As I’ve noted before on this site, there is no consensus among British Pagans on this issue, with many, most notably Pagans for Archeology, opposed to the reburial of ancient human remains. In fact HAD occupies something of a middle ground on this issue, only calling for the reburial of remains that “have no scientific or research potential,” as opposed to other groups who take a far harder line. Whether museum curators are “over-reacting” to demands by various Pagan groups is an open question. Who sets the metric for what’s an over-reaction? The Daily Mail? They don’t have a great track record for being fair and balanced when it comes to Pagan religion in the UK.

No Deal on Witch’s Wit? While I’m hesitant to bring this topic up again, it seem the New York Times was a bit too hasty in saying there was a deal between protesting Pagans and California brewery Lost Abbey over their witch-burning beer label. Peter Rowe with the San Diego Union Tribune interviews Tomme Arthur, Lost Abbey’s brewmaster and part owner, who says that he isn’t budging on this issue.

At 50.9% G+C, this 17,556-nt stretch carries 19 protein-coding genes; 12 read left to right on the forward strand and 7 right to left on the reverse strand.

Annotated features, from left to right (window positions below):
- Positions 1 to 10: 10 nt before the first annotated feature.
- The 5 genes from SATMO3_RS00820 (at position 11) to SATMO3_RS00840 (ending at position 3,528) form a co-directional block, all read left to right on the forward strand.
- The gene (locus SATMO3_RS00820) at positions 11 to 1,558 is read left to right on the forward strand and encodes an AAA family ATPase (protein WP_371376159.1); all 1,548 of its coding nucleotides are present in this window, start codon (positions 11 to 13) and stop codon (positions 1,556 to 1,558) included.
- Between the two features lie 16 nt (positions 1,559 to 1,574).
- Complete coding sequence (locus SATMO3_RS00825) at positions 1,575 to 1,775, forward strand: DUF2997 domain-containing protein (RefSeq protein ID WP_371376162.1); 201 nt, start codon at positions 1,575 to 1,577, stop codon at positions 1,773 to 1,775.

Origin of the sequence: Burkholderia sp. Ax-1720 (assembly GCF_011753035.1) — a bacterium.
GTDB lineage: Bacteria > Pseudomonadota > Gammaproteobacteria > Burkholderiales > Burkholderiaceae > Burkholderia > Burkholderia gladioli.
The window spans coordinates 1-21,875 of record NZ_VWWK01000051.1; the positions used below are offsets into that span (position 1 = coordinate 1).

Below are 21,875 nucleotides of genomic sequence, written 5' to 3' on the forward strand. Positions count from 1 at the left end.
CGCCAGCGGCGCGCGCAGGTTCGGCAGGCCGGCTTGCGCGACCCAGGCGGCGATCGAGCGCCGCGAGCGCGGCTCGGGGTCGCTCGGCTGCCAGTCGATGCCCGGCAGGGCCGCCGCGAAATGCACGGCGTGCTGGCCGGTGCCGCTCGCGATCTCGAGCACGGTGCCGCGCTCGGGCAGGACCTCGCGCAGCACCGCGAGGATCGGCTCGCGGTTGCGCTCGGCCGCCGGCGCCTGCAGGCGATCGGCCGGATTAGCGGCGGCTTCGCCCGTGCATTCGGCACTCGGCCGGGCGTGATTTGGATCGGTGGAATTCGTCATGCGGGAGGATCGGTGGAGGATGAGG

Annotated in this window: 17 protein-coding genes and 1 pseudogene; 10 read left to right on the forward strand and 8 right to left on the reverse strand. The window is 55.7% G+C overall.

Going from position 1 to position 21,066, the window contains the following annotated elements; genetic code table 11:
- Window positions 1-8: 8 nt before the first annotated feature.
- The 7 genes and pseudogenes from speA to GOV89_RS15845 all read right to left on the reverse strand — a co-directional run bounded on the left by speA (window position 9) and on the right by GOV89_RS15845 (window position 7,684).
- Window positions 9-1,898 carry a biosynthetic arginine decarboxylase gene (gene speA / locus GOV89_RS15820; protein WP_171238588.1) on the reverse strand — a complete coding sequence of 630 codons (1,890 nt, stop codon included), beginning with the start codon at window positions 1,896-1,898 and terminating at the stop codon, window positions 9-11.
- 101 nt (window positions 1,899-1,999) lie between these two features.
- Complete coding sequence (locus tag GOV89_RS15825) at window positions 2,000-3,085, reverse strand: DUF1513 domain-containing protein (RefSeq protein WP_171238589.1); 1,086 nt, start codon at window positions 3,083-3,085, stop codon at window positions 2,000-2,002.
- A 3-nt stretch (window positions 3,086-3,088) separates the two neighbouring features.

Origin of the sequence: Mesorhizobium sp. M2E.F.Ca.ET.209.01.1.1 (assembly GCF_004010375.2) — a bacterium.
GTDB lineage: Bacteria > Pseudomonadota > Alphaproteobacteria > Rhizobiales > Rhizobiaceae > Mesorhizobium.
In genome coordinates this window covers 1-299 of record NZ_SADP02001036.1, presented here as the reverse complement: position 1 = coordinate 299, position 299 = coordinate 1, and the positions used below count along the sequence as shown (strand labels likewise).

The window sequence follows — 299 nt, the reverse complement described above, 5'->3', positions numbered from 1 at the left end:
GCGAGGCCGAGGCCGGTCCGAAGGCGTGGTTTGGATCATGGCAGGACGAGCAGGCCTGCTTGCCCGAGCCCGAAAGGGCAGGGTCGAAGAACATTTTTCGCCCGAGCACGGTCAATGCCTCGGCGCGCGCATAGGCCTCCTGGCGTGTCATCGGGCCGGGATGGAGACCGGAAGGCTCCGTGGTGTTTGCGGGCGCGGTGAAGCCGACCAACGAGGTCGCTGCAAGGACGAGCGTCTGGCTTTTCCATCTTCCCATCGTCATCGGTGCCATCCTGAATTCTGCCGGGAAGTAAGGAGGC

“I’m sorry we offended the pagan community. But our labels are original pieces of artwork. I’m standing behind the art and the artist’s imagination.” … At least one of Lost Abbey’s four co-owners would bow to these concerns. “I would change the label,” Vince Marsaglia said. “That’s one of a million labels you could put on that beer.” But Marsaglia said he’ll defer to the person who runs Lost Abbey day-to-day. And what would that person change about the label? “Nothing,” Tomme Arthur insisted.”

Observant readers will also note that Rowe interviewed me for the article. I’m afraid our nuanced conversation about Pagan opinions over this controversy were somewhat cherry-picked in the rather glib final version, but I tried to emphasize to him that there is no clear consensus within our communities over this issue. Whether this controversy dies down, or continues to gain stream, remains to be seen.

That’s all I have for now, have a great day!

I have some updates on previously reported stories here at The Wild Hunt.